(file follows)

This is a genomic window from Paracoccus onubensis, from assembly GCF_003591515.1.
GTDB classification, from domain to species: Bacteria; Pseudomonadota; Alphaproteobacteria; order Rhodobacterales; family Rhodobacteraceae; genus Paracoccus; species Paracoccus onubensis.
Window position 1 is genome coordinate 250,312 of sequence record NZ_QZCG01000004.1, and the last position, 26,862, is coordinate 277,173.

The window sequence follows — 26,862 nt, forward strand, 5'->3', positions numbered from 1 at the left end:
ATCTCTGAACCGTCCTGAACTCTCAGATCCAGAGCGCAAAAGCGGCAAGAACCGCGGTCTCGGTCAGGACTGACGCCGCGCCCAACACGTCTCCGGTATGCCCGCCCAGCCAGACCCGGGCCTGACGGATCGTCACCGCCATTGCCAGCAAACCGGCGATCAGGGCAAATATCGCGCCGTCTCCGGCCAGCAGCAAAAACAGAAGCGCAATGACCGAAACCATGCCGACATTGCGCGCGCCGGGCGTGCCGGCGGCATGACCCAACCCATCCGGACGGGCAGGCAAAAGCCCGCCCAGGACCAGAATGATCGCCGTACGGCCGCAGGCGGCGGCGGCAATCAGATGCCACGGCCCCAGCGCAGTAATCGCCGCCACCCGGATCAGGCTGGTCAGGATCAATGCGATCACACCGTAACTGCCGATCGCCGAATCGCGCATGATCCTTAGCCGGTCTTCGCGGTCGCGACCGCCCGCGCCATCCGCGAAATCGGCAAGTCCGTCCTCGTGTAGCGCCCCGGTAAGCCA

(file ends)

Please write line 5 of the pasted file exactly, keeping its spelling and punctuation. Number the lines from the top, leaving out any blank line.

ATCTCTGAACCGTCCTGAACTCTCAGATCCAGAGCGCAAAAGCGGCAAGAACCGCGGTCTCGGTCAGGACTGACGCCGCGCCCAACACGTCTCCGGTATGCCCGCCCAGCCAGACCCGGGCCTGACGGATCGTCACCGCCATTGCCAGCAAACCGGCGATCAGGGCAAATATCGCGCCGTCTCCGGCCAGCAGCAAAAACAGAAGCGCAATGACCGAAACCATGCCGACATTGCGCGCGCCGGGCGTGCCGGCGGCATGACCCAACCCATCCGGACGGGCAGGCAAAAGCCCGCCCAGGACCAGAATGATCGCCGTACGGCCGCAGGCGGCGGCGGCAATCAGATGCCACGGCCCCAGCGCAGTAATCGCCGCCACCCGGATCAGGCTGGTCAGGATCAATGCGATCACACCGTAACTGCCGATCGCCGAATCGCGCATGATCCTTAGCCGGTCTTCGCGGTCGCGACCGCCCGCGCCATCCGCGAAATCGGCAAGTCCGTCCTCGTGTAGCGCCCCGGTAAGCCA